In 2007/2008 what would you guess the average income was for people in the UK - £18500 or £26800? Obviously you are looking for the catch now, but what exactly do we mean by average? Most of us, when asked to find an average of eleven numbers, say 3, 3, 4, 5, 7, 8, 8, 8, 9, 9, and 10, would add them all together then divide by 11, in this case to get 6·7. The term average simply means a representative value: we have several different ways of defining an average in maths, and this method is properly known as the arithmetic mean. There is another calculation to get a measure of the spread of the marks which is called the standard deviation (in this case it is 2·5), and is usually added and subtracted from the mean to give a spread of values which would contain approximately the middle two-thirds of a larger, well-balanced set of data (in this example it is 4·2 to 9·2). You can see that the mean and standard deviation give a lop-sided look to our example of 11 numbers (click the mean button on the right). Another method of finding an average is to find the middle value (the median) and to use that. Then the middle value of each of the two separate halves become known as the quartiles (the quarter-way marks). Here this would give 8 as the median, and the marks 4 and 9 would be the quartiles. This would mean that half of the marks would lie between 4 and 9 (click the median button on the right). For a small sample like this we do not nit-pick the fact that you cannot have half of eleven results. The advantage of this method is that it genuinely gives you a central figure that is not distorted by excessive amounts, but of course it doesn't actually use all of the figures (which would be important, say, in looking at scores in sports). Obviously, this is not a worthwhile exercise for such a small set of numbers - it is simpler just to look at the actual data. In the UK in 2007/2008 the arithmetic mean income was £26800 whereas the median income - the income of the middle person - was £18500. Unless you watched the programme on incomes by Jon and Dan Snow in 2008, you are probably surprised at how low the median income is. When a distribution is evenly balanced, both the median and mean work out at the same value, but when a distribution is skewed the more extreme values have a disproportionate effect on the mean, and even more so on the standard deviation. The lower and upper quartiles for income 2007/2008 are £11800 and £29500, which shows that probably a little under 70% of the country had an income below the arithmetic mean of £26800, which had been boosted by a relatively small number of people with very large incomes. The standard deviation is even more strongly affected, and works out at around £29500 which is certainly not a useful figure. The slides below show a graph of the incomes, and the two measures of average and spread.
 Click on each of the buttons beside each description to see the appropriate graph:-    The median income    The middle half of earners    Showing the quartiles as a horizontal bar    The mean income    The standard deviation either side of the mean as a horizontal bar    The proportion of the graph included within the mean ± standard deviation    Both averages and spreads compared    Return to the original graph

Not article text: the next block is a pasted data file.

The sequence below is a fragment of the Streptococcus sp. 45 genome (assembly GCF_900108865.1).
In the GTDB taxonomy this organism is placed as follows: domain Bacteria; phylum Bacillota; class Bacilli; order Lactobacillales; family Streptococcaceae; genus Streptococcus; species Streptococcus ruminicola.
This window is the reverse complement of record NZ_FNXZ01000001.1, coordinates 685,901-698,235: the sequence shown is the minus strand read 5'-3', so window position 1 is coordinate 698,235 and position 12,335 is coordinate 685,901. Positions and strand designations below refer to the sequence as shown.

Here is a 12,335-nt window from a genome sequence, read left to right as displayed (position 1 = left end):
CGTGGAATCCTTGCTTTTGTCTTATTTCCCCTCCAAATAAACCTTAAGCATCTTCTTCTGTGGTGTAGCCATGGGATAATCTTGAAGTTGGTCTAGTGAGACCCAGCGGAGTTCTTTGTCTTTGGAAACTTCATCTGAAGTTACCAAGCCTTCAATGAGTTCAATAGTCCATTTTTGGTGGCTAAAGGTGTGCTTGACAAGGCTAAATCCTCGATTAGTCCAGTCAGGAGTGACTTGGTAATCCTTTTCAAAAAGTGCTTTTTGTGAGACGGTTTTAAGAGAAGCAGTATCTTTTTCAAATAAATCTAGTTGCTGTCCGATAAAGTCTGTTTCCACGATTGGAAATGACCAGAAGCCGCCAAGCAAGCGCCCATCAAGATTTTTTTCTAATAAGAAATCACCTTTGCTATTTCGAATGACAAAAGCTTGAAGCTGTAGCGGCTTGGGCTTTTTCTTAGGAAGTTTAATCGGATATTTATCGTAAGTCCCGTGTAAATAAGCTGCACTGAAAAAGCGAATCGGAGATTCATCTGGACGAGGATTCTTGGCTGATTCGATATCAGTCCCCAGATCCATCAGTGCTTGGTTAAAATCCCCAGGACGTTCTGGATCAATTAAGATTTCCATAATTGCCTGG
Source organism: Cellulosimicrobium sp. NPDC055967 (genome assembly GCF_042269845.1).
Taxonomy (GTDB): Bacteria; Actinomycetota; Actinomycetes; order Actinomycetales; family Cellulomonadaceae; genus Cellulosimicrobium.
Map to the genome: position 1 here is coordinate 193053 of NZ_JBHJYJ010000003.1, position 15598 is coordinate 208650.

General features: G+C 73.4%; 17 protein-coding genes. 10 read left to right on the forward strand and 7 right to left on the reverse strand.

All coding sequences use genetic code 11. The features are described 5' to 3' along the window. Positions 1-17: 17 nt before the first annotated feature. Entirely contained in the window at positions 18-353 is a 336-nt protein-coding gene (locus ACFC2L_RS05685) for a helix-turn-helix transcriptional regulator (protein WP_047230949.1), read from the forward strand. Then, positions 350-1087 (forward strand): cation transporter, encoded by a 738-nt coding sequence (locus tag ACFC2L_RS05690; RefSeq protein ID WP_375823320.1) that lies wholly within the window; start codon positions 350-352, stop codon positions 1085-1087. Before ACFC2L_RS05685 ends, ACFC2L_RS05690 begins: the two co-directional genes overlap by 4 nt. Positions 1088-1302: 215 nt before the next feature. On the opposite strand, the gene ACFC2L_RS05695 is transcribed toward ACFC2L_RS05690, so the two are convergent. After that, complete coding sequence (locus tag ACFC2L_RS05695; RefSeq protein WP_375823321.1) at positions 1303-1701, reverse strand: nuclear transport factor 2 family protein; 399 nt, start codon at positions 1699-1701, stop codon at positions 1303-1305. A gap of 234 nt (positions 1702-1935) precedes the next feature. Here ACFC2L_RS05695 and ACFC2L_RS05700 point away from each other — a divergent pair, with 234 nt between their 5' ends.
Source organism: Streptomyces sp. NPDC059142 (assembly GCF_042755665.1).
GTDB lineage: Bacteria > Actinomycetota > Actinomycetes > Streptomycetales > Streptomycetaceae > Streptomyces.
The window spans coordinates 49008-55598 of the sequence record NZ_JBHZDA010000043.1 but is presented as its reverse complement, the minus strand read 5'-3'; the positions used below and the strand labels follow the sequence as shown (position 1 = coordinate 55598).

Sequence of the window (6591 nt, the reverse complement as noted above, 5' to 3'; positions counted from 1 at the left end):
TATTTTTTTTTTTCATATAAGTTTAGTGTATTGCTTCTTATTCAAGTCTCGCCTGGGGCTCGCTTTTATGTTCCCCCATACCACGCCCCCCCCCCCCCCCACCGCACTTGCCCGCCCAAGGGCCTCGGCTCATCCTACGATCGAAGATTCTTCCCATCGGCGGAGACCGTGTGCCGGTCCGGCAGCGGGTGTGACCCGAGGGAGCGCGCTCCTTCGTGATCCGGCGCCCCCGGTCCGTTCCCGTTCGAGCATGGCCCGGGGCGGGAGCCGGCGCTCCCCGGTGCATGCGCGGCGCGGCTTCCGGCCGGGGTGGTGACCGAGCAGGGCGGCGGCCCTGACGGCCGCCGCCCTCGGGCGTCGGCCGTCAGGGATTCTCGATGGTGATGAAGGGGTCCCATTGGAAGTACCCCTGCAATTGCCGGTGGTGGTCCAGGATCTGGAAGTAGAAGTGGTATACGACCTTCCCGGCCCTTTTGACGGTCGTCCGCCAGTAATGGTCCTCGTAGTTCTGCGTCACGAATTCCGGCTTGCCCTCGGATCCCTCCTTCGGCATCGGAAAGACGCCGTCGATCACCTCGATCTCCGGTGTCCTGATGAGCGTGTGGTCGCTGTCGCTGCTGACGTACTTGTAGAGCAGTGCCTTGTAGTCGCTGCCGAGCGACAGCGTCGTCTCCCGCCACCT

The reason why the arithmetic mean and standard deviation are so prevalent in statistics is that, being the result of a mathematical calculation, further calculations, such as significance, can be performed using them. But if the distribution concerned is heavily skewed, they are not good indicators of typical values. There is an instinctive belief that the arithmetic mean is somehow "more accurate" because it is the result of a calculation and can be quoted to a number of decimal places. The term "accurate" is misleading though: we are looking for something that is truly representative, and that means a value judgement has to be made. If a distribution is balanced, the mean and median are close to each other, and either are appropriate. If not, then the median gives you a better idea of a typical value, whereas the mean would be appropriate when it would be wrong to exclude rarer high or low scores (e.g. working out a sporting average).The same is true of using the quartiles or the standard deviation as a measure of spread. In general, the median and quartiles for a general description, and the mean and standard deviation are best reserved for use where further calculations are necessary. Why is all of this relevant to our discussion? Simply because much of the data in the PACE trial, and in other studies of ME/CFS, is skewed, so great care must be taken to ensure that values quoted are truly representational and not deceptively large. When the Chalder Fatigue Scale was used for people with ME/CFS in the PACE trial, the scores were heavily weighted towards the bottom/very fatigued end, and so are heavily skewed. There are several ways to measure how skewed a distribution is; in fact the Chalder Scale turns out to be as skewed as the income distribution above. Using the mean and standard deviation to describe those results could not be described as giving a good indication of typical results. The use of medians and quartiles (or even key percentiles as the Office of National Statistics does) would have given a much more realistic idea. It is likely that the distribution of improvements in each of the other measures used in the PACE trial is similarly skewed: just as very high earners boosted the mean income, a smaller proportion of patients who showed great improvement would have had a disproportionate effect and would have boosted each mean score. For a fuller explanation of the relevance to measures of fatigue and physical functioning in patients with ME, and an explanation of how the use of the standard deviation is deceptive, please click on the further details link below. details          further details          further faults